While ratings watchers last week predictably enacted the Friday morning ritual of gnashing their teeth and rending their garments over the state of American Idol, those who would suggest that the show is on its last legs are perhaps more delusional than William Hung.
If Idol is no longer the event horizon of broadcast television, an inescapable black hole that sucks GRPs out of the prime-time firmament, it remains one of the single most valuable assets on the tube.
Now in its 12th season on Fox, Idol is averaging 13.3 million total viewers and a 3.9 in the all-important adult 18-49 demo, down from the 16.3 million viewers and 5.4 rating it averaged at this point in Season 11.
Idol also trails Season 4 of NBC’s The Voice, which through 11 episodes is averaging 13.5 million viewers and a 4.6 in the dollar demo. Were the season to end today, Idol would be ranked fifth among all prime-time series, following on the heels of NBC’s Sunday Night Football (8.2 in the demo), CBS’ The Big Bang Theory (5.3), The Voice and ABC’s Modern Family (4.4).
Idol’s best days are behind it. But its ratings declines are nothing new, and in some ways can be seen as a function of the hamstrung music market. The show hit its zenith in Season 5, when it delivered a jaw-dropping 30.3 million live-plus-same-day viewers and averaged a gaudy 12.4 in the demo. That was seven years ago, when total record sales (CDs, vinyl and digital) added up to 618.9 million units. Per Nielsen SoundScan, artists in 2012 shifted half as many units (316 million).
Although Idol’s eight-season run as the most-watched show on television came to an end last year—Sunday Night Football usurped it with an average draw of 20.7 million viewers—advertisers remain fiercely loyal to the show. According to SQAD’s NetCosts data, the average unit cost for a 30-second spot in Idol was $432,975 in the first quarter of 2012, while time in the final 16 episodes of Season 11 averaged out to $491,781 a pop.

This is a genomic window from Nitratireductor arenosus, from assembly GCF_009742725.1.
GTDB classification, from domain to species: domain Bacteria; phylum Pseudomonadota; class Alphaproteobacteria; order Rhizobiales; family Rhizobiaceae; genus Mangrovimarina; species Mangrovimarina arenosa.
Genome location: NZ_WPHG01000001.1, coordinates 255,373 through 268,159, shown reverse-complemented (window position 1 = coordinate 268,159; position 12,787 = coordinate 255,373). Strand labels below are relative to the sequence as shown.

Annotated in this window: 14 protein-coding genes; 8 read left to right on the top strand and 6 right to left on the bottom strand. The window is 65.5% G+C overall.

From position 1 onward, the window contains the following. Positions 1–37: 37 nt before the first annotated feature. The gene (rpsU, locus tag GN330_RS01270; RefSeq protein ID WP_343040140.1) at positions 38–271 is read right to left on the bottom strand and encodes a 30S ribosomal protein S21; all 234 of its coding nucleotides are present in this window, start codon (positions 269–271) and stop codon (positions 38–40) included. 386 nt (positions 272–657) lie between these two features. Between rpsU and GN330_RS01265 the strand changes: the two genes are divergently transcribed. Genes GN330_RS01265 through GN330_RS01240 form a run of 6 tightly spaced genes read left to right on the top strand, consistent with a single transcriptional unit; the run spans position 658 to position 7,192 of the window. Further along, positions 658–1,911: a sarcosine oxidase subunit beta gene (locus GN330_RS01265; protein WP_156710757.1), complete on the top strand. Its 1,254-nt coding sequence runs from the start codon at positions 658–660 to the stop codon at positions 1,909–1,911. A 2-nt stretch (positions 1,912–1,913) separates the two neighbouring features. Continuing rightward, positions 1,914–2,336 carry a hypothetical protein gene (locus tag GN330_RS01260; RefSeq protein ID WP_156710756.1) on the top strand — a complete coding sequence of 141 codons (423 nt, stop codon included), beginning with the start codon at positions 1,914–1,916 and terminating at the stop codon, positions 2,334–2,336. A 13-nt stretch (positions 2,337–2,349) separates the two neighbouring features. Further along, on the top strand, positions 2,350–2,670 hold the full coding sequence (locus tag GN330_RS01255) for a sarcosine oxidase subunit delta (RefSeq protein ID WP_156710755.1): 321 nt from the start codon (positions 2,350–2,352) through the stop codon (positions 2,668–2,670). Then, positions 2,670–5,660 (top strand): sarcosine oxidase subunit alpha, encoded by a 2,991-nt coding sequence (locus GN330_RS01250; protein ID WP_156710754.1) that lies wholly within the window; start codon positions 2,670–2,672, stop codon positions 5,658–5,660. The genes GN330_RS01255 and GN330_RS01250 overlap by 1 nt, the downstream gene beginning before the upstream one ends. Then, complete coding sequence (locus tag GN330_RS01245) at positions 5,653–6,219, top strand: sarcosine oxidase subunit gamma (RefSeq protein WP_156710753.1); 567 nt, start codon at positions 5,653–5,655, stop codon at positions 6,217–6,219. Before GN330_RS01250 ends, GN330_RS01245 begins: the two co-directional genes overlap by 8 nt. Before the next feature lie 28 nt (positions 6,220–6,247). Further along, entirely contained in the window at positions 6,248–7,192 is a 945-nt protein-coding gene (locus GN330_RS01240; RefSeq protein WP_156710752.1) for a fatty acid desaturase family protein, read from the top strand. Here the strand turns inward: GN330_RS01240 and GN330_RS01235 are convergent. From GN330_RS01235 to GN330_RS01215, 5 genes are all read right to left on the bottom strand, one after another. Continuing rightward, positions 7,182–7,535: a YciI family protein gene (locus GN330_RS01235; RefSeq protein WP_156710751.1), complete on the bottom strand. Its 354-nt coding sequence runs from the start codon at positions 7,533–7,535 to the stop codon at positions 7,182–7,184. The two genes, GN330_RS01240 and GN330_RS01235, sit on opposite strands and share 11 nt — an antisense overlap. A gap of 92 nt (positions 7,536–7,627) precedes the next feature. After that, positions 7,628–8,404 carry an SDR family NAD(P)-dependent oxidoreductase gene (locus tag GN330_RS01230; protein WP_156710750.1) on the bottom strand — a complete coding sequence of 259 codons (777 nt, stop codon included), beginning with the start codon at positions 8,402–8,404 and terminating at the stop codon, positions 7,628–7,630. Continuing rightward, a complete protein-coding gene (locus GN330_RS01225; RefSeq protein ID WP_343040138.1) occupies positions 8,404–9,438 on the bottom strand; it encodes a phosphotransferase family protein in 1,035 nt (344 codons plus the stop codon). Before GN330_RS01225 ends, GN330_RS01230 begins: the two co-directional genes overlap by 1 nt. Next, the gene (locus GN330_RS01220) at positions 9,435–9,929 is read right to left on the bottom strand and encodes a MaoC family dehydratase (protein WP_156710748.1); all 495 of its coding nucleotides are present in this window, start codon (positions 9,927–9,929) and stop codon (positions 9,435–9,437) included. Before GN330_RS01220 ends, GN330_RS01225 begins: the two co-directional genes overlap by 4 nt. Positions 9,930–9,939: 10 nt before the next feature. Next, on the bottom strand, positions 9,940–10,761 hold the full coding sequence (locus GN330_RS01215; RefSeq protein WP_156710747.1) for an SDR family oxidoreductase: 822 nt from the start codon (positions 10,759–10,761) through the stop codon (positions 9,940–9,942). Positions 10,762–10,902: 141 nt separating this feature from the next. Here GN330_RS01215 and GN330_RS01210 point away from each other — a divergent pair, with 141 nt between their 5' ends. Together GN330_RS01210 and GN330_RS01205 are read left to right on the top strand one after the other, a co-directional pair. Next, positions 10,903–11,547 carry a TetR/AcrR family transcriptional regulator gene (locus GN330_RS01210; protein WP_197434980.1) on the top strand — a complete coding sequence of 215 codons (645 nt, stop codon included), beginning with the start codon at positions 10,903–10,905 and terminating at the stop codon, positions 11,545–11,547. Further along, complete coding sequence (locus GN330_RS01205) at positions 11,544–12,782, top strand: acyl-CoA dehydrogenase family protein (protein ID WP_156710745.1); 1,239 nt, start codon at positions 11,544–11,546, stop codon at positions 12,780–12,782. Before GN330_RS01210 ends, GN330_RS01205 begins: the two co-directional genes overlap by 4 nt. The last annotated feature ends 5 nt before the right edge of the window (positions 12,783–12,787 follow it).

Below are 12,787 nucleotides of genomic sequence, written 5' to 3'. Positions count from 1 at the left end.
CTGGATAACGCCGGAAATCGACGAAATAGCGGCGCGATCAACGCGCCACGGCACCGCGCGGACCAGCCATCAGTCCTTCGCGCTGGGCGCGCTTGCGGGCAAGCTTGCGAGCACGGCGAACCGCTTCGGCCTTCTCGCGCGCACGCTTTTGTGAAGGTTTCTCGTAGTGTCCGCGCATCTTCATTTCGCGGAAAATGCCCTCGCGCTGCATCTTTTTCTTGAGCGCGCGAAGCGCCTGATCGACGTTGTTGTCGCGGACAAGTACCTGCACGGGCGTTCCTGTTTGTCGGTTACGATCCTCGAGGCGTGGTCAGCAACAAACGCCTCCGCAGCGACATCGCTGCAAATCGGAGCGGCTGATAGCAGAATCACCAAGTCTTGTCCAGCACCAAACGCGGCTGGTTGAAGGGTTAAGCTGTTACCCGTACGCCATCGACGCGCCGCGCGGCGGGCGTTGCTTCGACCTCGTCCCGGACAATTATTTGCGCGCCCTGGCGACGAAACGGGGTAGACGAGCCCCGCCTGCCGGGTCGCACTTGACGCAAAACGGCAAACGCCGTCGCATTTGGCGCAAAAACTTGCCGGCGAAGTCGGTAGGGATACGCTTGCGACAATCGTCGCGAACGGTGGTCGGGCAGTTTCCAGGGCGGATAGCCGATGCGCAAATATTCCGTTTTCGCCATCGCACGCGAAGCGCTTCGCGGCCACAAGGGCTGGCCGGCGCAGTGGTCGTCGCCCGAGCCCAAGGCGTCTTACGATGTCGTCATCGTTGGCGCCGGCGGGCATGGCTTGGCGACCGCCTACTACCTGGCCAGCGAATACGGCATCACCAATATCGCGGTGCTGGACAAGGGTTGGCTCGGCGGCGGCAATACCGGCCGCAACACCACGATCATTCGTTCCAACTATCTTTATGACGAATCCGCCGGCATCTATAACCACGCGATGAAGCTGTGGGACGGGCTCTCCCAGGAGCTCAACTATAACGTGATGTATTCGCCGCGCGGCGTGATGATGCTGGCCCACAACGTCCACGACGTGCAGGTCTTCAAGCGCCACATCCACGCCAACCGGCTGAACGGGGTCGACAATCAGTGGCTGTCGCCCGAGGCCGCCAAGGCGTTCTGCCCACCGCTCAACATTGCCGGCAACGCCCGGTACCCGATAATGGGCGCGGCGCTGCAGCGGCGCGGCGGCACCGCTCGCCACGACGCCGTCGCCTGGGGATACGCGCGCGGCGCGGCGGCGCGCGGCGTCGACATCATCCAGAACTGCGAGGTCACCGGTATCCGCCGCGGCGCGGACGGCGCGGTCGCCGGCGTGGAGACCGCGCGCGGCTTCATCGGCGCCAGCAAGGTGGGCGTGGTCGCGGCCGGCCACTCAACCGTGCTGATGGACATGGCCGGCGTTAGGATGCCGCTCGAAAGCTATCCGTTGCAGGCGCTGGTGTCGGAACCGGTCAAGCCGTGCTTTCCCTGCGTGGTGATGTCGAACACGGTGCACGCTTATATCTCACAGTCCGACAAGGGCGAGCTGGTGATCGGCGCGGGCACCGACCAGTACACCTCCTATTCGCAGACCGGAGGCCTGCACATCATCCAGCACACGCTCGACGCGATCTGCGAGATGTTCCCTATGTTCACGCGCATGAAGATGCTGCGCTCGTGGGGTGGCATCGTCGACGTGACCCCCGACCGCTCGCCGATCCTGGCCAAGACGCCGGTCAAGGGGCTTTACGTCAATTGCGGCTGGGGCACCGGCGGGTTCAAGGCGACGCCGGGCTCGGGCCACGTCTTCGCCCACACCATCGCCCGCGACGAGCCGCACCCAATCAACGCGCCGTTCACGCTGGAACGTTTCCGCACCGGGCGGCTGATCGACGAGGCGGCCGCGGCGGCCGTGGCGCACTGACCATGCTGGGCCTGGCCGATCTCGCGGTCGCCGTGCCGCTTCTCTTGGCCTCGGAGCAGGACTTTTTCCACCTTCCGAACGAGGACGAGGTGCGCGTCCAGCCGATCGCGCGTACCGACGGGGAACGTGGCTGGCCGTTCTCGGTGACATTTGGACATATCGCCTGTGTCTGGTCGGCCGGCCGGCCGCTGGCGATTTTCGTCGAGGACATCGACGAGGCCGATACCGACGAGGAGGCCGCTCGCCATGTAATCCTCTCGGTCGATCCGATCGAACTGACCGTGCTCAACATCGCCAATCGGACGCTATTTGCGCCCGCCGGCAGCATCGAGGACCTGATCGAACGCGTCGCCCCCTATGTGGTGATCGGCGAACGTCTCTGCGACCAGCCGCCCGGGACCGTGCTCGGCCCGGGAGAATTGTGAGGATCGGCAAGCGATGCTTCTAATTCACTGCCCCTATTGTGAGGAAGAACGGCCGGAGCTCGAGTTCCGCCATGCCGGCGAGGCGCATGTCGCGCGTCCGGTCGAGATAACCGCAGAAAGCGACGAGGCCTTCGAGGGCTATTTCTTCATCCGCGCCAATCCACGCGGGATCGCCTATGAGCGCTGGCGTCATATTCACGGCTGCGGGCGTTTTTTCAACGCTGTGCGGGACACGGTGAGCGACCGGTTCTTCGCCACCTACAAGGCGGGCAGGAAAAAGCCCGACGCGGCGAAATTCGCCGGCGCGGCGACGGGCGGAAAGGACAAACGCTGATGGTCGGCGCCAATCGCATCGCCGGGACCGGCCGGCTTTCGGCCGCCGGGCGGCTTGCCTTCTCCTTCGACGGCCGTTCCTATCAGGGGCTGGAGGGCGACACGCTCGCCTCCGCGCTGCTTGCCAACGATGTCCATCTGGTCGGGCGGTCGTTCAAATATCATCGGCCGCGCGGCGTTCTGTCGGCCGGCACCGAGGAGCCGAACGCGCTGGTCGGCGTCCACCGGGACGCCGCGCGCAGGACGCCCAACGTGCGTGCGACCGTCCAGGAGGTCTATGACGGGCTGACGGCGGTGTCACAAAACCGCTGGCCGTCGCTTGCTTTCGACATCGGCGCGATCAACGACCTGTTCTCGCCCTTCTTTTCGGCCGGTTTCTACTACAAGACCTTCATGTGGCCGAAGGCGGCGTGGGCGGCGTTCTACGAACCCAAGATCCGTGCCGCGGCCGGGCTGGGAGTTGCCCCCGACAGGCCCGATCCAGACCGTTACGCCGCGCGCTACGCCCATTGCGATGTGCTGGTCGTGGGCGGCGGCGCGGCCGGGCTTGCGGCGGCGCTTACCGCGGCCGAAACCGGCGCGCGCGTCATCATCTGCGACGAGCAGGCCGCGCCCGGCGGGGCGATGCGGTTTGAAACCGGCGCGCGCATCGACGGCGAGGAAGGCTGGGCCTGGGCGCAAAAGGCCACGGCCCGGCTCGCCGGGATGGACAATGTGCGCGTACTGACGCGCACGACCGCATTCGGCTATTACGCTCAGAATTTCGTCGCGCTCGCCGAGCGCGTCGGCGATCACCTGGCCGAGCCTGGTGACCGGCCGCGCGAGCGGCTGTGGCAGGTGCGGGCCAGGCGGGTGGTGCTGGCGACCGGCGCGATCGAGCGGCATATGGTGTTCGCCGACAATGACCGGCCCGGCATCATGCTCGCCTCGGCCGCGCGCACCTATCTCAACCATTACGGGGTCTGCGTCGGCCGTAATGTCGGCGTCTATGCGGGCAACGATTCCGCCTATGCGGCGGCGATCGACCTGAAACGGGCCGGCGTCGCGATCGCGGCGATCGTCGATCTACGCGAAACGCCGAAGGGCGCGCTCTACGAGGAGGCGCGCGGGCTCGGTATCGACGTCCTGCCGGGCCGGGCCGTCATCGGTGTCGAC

All told, last year’s flight of Idol episodes generated a TV-high $836.4 million in ad revenue. According to Kantar Media, that was about $100 million more than what the show raked in during Season 10.
This season saw :30s drop to just under $350,000 apiece, making Idol the second most valuable environment on broadcast behind the National Football League. Per SQAD, with an average unit cost of $589,000 per 30-second spot, Fox’s late game was the priciest buy on the tube, topping SNF ($500,000). Football managed to hold off the zombie invasion; spots on AMC’s The Walking Dead fetched as much as $400,000 a pop in late Q1 scatter.
If Fox can keep official sponsors Coca-Cola, Ford and AT&T happy, there’s no reason to think that the marketers won’t return to the Idol fold for Season 13. Ford and Coke have been partnering with the show since its inception in 2002, while AT&T has been on board for 11 seasons, many of them under the old Cingular Wireless banner.
That said, it’s unlikely that any final decisions will be made on the official sponsorship front until the 2013-14 broadcast season is well underway. Fox waited until the Jan. 16 premiere before officially announcing that the trio of backers would be in the mix for Season 12.
In the meantime, the next American Idol will be unveiled in three weeks, with the season finale set to air on May 16. However things shake out, expect more changes on the judges’ panel, as pricey divas Mariah Carey (salary: $18 million) and Nicki Minaj ($8 million) are unlikely to be asked back. Idol speculation has become a rite of spring; one of the better suggestions we’ve heard is to bring the show full circle by hiring fan favorites like first-time winner Kelly Clarkson and Season 5 runner-up Katharine McPhee. Clarkson last spring served as a mentor and judge on ABC’s short-lived Duets, while McPhee stars in NBC’s Broadway drama Smash.
McPhee in March returned to Idol as a guest performer, sharing the stage with the band One Republic.
Fox will unveil its fall prime-time schedule on May 13 at New York’s Beacon Theatre. Shortly thereafter, the network is expected to begin securing orders for some $2 billion in advance commitments for the coming season.
Given its success with younger viewers, tighter inventory and valuable NFL packages, Fox generally is the prime mover of the upfront marketplace. Of course, getting off the blocks first doesn’t necessarily translate to crossing the finish line ahead of the rest of the pack. Last year, the CW wrapped its upfront deals ahead of the Big Four.
Thirty-one weeks into the current campaign, Fox is running second in the race for the demo title, averaging a 2.5 rating among adults 18-49, down 22 percent from the year-ago period. CBS is first (2.9, down 3 percent), and NBC is third (2.4, down 4 percent). ABC is bringing up the rear with a 2.2 in the dollar demo, marking a decline of 8 percent.